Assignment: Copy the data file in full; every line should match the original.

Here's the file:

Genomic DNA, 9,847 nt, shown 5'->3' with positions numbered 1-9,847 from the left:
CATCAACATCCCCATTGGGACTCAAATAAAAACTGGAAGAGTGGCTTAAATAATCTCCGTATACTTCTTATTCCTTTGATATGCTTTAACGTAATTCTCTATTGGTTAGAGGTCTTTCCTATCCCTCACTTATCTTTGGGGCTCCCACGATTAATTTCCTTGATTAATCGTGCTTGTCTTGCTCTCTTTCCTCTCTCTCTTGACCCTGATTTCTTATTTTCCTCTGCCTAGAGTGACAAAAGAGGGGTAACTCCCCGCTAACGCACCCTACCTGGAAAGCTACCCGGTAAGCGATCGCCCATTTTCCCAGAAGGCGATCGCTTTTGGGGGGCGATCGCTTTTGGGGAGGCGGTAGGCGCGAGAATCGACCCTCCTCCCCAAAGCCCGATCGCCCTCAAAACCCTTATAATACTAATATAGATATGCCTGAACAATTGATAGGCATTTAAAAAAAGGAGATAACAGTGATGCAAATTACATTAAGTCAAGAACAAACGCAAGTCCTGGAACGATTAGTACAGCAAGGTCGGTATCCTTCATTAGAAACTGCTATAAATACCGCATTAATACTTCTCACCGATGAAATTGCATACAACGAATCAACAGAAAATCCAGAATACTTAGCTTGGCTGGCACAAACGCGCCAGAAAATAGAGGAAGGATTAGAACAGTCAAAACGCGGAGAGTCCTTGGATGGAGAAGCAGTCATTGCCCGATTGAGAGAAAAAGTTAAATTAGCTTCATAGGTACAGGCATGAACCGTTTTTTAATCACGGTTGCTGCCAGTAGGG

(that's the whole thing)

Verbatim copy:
Genomic DNA, 9,847 nt, shown 5'->3' with positions numbered 1-9,847 from the left:
CATCAACATCCCCATTGGGACTCAAATAAAAACTGGAAGAGTGGCTTAAATAATCTCCGTATACTTCTTATTCCTTTGATATGCTTTAACGTAATTCTCTATTGGTTAGAGGTCTTTCCTATCCCTCACTTATCTTTGGGGCTCCCACGATTAATTTCCTTGATTAATCGTGCTTGTCTTGCTCTCTTTCCTCTCTCTCTTGACCCTGATTTCTTATTTTCCTCTGCCTAGAGTGACAAAAGAGGGGTAACTCCCCGCTAACGCACCCTACCTGGAAAGCTACCCGGTAAGCGATCGCCCATTTTCCCAGAAGGCGATCGCTTTTGGGGGGCGATCGCTTTTGGGGAGGCGGTAGGCGCGAGAATCGACCCTCCTCCCCAAAGCCCGATCGCCCTCAAAACCCTTATAATACTAATATAGATATGCCTGAACAATTGATAGGCATTTAAAAAAAGGAGATAACAGTGATGCAAATTACATTAAGTCAAGAACAAACGCAAGTCCTGGAACGATTAGTACAGCAAGGTCGGTATCCTTCATTAGAAACTGCTATAAATACCGCATTAATACTTCTCACCGATGAAATTGCATACAACGAATCAACAGAAAATCCAGAATACTTAGCTTGGCTGGCACAAACGCGCCAGAAAATAGAGGAAGGATTAGAACAGTCAAAACGCGGAGAGTCCTTGGATGGAGAAGCAGTCATTGCCCGATTGAGAGAAAAAGTTAAATTAGCTTCATAGGTACAGGCATGAACCGTTTTTTAATCACGGTTGCTGCCAGTAGGG